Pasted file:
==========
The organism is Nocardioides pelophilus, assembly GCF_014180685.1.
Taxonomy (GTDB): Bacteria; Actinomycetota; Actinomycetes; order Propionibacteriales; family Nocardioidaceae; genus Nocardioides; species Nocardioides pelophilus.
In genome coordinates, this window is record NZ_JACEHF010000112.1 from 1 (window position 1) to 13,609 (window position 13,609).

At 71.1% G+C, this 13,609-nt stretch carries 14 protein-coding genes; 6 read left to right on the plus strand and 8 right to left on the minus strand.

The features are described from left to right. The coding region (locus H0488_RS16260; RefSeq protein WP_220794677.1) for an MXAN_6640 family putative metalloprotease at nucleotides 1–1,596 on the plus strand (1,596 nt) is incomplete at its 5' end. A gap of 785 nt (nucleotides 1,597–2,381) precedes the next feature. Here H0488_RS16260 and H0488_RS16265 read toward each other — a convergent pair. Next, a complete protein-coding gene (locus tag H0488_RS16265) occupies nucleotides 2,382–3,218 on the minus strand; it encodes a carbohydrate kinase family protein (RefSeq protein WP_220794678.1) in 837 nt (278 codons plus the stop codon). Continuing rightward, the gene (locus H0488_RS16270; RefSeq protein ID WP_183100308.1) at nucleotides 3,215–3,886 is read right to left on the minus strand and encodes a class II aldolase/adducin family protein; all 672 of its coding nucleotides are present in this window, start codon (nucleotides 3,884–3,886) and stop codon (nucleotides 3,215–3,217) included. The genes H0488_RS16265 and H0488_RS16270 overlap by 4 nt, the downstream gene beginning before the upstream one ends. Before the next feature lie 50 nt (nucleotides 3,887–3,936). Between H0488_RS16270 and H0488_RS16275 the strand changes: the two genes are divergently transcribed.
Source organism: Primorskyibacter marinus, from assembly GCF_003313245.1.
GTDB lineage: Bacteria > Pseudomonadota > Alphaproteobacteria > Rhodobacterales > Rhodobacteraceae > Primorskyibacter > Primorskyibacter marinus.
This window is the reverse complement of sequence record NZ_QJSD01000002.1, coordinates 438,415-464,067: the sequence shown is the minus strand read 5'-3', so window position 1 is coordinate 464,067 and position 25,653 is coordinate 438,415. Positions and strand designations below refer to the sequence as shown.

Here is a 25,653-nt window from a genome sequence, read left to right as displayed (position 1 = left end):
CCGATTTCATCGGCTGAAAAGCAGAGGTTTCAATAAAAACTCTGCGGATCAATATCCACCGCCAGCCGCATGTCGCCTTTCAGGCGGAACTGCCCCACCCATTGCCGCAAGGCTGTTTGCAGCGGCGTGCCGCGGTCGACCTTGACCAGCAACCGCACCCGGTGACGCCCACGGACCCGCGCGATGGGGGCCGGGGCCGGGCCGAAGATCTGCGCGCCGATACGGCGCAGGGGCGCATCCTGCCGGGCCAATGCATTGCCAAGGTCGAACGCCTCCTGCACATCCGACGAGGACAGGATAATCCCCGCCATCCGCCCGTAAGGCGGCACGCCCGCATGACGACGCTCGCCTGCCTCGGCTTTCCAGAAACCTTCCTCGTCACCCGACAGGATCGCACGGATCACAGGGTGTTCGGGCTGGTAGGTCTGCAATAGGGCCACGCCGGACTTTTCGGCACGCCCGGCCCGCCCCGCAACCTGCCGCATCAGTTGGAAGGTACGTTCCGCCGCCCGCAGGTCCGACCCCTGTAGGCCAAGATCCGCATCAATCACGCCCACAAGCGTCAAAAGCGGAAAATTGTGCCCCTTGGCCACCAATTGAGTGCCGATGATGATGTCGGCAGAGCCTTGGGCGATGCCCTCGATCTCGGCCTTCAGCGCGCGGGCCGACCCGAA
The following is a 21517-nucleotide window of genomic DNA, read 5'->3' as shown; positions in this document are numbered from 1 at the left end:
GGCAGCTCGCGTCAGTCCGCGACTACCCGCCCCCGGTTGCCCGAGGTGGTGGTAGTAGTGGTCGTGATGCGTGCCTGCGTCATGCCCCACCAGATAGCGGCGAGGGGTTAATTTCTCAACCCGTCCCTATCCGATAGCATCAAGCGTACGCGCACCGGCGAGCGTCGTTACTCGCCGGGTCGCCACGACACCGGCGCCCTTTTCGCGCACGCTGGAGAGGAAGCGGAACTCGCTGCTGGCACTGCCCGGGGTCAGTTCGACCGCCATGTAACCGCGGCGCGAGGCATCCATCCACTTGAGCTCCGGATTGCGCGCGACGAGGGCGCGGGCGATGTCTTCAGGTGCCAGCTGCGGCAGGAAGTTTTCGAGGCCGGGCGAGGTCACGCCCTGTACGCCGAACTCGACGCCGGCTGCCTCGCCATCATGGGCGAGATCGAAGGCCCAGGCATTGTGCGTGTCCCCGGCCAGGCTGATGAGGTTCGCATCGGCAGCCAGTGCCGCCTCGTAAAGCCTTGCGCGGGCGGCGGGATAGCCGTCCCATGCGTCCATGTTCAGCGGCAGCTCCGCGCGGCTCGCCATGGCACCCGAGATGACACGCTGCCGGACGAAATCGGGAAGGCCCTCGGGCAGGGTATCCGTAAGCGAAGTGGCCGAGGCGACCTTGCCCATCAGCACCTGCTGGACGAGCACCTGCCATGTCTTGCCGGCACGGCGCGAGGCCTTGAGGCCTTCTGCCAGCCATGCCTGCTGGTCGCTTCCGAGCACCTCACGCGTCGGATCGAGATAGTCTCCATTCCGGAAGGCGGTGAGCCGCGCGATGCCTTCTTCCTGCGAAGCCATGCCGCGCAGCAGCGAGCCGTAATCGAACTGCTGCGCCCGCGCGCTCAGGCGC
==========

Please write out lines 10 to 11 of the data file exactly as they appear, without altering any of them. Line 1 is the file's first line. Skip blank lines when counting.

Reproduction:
CCGATTTCATCGGCTGAAAAGCAGAGGTTTCAATAAAAACTCTGCGGATCAATATCCACCGCCAGCCGCATGTCGCCTTTCAGGCGGAACTGCCCCACCCATTGCCGCAAGGCTGTTTGCAGCGGCGTGCCGCGGTCGACCTTGACCAGCAACCGCACCCGGTGACGCCCACGGACCCGCGCGATGGGGGCCGGGGCCGGGCCGAAGATCTGCGCGCCGATACGGCGCAGGGGCGCATCCTGCCGGGCCAATGCATTGCCAAGGTCGAACGCCTCCTGCACATCCGACGAGGACAGGATAATCCCCGCCATCCGCCCGTAAGGCGGCACGCCCGCATGACGACGCTCGCCTGCCTCGGCTTTCCAGAAACCTTCCTCGTCACCCGACAGGATCGCACGGATCACAGGGTGTTCGGGCTGGTAGGTCTGCAATAGGGCCACGCCGGACTTTTCGGCACGCCCGGCCCGCCCCGCAACCTGCCGCATCAGTTGGAAGGTACGTTCCGCCGCCCGCAGGTCCGACCCCTGTAGGCCAAGATCCGCATCAATCACGCCCACAAGCGTCAAAAGCGGAAAATTGTGCCCCTTGGCCACCAATTGAGTGCCGATGATGATGTCGGCAGAGCCTTGGGCGATGCCCTCGATCTCGGCCTTCAGCGCGCGGGCCGACCCGAA
The following is a 21517-nucleotide window of genomic DNA, read 5'->3' as shown; positions in this document are numbered from 1 at the left end: